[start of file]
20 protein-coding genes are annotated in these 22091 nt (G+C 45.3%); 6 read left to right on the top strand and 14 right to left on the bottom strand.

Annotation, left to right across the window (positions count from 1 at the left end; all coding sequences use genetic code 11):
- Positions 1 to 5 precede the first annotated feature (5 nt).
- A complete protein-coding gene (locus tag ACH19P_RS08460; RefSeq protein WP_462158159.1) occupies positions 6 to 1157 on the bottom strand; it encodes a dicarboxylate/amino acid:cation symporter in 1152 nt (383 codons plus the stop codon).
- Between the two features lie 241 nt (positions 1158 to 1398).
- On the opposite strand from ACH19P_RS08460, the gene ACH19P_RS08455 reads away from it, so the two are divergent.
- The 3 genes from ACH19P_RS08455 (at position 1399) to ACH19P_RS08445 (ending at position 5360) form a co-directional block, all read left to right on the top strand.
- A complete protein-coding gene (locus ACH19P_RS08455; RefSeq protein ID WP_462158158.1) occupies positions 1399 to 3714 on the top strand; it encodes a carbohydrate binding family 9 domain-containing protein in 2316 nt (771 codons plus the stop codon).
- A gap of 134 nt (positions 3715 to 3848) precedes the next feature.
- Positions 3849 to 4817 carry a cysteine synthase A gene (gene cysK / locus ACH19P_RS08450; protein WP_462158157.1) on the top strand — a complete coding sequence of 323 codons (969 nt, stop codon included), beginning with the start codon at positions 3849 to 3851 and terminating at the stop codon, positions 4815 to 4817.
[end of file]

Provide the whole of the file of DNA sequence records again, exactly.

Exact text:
20 protein-coding genes are annotated in these 22091 nt (G+C 45.3%); 6 read left to right on the top strand and 14 right to left on the bottom strand.

Annotation, left to right across the window (positions count from 1 at the left end; all coding sequences use genetic code 11):
- Positions 1 to 5 precede the first annotated feature (5 nt).
- A complete protein-coding gene (locus tag ACH19P_RS08460; RefSeq protein WP_462158159.1) occupies positions 6 to 1157 on the bottom strand; it encodes a dicarboxylate/amino acid:cation symporter in 1152 nt (383 codons plus the stop codon).
- Between the two features lie 241 nt (positions 1158 to 1398).
- On the opposite strand from ACH19P_RS08460, the gene ACH19P_RS08455 reads away from it, so the two are divergent.
- The 3 genes from ACH19P_RS08455 (at position 1399) to ACH19P_RS08445 (ending at position 5360) form a co-directional block, all read left to right on the top strand.
- A complete protein-coding gene (locus ACH19P_RS08455; RefSeq protein ID WP_462158158.1) occupies positions 1399 to 3714 on the top strand; it encodes a carbohydrate binding family 9 domain-containing protein in 2316 nt (771 codons plus the stop codon).
- A gap of 134 nt (positions 3715 to 3848) precedes the next feature.
- Positions 3849 to 4817 carry a cysteine synthase A gene (gene cysK / locus ACH19P_RS08450; protein WP_462158157.1) on the top strand — a complete coding sequence of 323 codons (969 nt, stop codon included), beginning with the start codon at positions 3849 to 3851 and terminating at the stop codon, positions 4815 to 4817.